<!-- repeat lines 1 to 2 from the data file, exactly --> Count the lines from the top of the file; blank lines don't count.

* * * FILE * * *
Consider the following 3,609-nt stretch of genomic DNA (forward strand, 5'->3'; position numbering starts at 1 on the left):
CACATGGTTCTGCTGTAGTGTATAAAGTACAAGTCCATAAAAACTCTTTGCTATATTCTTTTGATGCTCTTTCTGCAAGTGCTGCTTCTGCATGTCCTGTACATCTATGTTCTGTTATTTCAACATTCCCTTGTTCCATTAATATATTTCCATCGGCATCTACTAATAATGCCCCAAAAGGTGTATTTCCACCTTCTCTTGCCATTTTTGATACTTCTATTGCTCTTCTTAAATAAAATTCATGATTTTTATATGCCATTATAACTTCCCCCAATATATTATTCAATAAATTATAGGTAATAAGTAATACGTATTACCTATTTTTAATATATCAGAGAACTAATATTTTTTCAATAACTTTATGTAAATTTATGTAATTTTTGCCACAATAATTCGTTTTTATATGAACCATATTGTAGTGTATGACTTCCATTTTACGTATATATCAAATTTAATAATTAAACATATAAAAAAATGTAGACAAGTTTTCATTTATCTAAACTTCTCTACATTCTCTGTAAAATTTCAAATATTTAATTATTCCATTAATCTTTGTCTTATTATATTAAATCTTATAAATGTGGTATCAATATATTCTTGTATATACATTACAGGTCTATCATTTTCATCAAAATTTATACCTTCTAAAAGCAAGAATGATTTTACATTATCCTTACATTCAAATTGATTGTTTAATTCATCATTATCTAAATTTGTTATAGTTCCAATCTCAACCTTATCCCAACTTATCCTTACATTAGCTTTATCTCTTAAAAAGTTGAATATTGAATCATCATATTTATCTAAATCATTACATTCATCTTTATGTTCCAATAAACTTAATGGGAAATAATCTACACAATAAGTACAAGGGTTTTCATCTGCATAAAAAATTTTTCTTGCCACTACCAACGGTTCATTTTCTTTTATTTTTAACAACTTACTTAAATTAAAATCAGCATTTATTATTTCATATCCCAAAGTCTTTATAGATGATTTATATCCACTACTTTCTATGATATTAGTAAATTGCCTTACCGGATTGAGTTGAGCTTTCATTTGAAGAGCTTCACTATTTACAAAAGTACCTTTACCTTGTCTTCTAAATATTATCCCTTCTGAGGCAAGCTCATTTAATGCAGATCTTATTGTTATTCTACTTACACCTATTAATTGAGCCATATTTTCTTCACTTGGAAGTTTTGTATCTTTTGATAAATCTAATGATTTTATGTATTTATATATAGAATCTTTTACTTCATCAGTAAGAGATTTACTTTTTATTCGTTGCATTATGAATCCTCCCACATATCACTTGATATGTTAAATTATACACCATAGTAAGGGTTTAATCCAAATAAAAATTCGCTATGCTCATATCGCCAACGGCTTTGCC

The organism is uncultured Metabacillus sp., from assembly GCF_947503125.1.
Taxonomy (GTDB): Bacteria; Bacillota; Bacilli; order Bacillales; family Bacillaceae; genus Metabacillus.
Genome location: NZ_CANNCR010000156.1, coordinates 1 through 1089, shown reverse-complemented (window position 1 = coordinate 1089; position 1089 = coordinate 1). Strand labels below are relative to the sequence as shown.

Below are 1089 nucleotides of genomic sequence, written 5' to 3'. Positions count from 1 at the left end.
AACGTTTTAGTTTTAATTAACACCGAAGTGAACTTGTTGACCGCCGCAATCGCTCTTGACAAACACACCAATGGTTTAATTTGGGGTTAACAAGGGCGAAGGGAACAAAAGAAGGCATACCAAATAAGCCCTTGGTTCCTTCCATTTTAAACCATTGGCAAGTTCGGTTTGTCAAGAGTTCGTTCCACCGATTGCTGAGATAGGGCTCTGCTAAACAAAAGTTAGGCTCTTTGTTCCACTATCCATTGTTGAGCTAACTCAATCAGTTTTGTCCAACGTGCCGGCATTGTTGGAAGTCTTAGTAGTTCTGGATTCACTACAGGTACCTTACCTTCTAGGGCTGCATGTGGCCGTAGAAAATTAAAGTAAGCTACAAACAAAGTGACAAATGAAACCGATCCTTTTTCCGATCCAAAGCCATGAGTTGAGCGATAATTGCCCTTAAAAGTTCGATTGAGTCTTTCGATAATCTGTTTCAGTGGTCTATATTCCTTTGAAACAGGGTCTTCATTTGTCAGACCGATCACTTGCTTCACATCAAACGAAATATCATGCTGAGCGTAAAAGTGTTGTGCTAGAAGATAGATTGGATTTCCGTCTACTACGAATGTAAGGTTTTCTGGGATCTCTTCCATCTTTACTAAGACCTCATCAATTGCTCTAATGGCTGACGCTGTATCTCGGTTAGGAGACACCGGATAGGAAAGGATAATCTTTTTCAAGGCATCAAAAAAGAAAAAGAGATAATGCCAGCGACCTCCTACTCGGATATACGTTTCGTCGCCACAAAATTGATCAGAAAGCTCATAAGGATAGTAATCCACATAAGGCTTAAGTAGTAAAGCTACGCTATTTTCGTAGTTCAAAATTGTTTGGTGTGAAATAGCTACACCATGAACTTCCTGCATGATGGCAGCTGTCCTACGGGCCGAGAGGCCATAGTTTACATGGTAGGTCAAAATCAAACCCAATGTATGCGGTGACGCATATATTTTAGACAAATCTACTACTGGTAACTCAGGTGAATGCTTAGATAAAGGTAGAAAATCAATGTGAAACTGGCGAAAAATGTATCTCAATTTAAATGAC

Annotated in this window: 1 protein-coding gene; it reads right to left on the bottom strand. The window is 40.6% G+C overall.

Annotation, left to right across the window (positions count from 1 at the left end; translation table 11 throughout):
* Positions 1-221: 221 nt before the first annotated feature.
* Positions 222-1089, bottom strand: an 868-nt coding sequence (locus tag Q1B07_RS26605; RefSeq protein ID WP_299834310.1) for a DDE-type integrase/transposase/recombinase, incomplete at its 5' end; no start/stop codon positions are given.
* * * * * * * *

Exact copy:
Consider the following 3,609-nt stretch of genomic DNA (forward strand, 5'->3'; position numbering starts at 1 on the left):
CACATGGTTCTGCTGTAGTGTATAAAGTACAAGTCCATAAAAACTCTTTGCTATATTCTTTTGATGCTCTTTCTGCAAGTGCTGCTTCTGCATGTCCTGTACATCTATGTTCTGTTATTTCAACATTCCCTTGTTCCATTAATATATTTCCATCGGCATCTACTAATAATGCCCCAAAAGGTGTATTTCCACCTTCTCTTGCCATTTTTGATACTTCTATTGCTCTTCTTAAATAAAATTCATGATTTTTATATGCCATTATAACTTCCCCCAATATATTATTCAATAAATTATAGGTAATAAGTAATACGTATTACCTATTTTTAATATATCAGAGAACTAATATTTTTTCAATAACTTTATGTAAATTTATGTAATTTTTGCCACAATAATTCGTTTTTATATGAACCATATTGTAGTGTATGACTTCCATTTTACGTATATATCAAATTTAATAATTAAACATATAAAAAAATGTAGACAAGTTTTCATTTATCTAAACTTCTCTACATTCTCTGTAAAATTTCAAATATTTAATTATTCCATTAATCTTTGTCTTATTATATTAAATCTTATAAATGTGGTATCAATATATTCTTGTATATACATTACAGGTCTATCATTTTCATCAAAATTTATACCTTCTAAAAGCAAGAATGATTTTACATTATCCTTACATTCAAATTGATTGTTTAATTCATCATTATCTAAATTTGTTATAGTTCCAATCTCAACCTTATCCCAACTTATCCTTACATTAGCTTTATCTCTTAAAAAGTTGAATATTGAATCATCATATTTATCTAAATCATTACATTCATCTTTATGTTCCAATAAACTTAATGGGAAATAATCTACACAATAAGTACAAGGGTTTTCATCTGCATAAAAAATTTTTCTTGCCACTACCAACGGTTCATTTTCTTTTATTTTTAACAACTTACTTAAATTAAAATCAGCATTTATTATTTCATATCCCAAAGTCTTTATAGATGATTTATATCCACTACTTTCTATGATATTAGTAAATTGCCTTACCGGATTGAGTTGAGCTTTCATTTGAAGAGCTTCACTATTTACAAAAGTACCTTTACCTTGTCTTCTAAATATTATCCCTTCTGAGGCAAGCTCATTTAATGCAGATCTTATTGTTATTCTACTTACACCTATTAATTGAGCCATATTTTCTTCACTTGGAAGTTTTGTATCTTTTGATAAATCTAATGATTTTATGTATTTATATATAGAATCTTTTACTTCATCAGTAAGAGATTTACTTTTTATTCGTTGCATTATGAATCCTCCCACATATCACTTGATATGTTAAATTATACACCATAGTAAGGGTTTAATCCAAATAAAAATTCGCTATGCTCATATCGCCAACGGCTTTGCC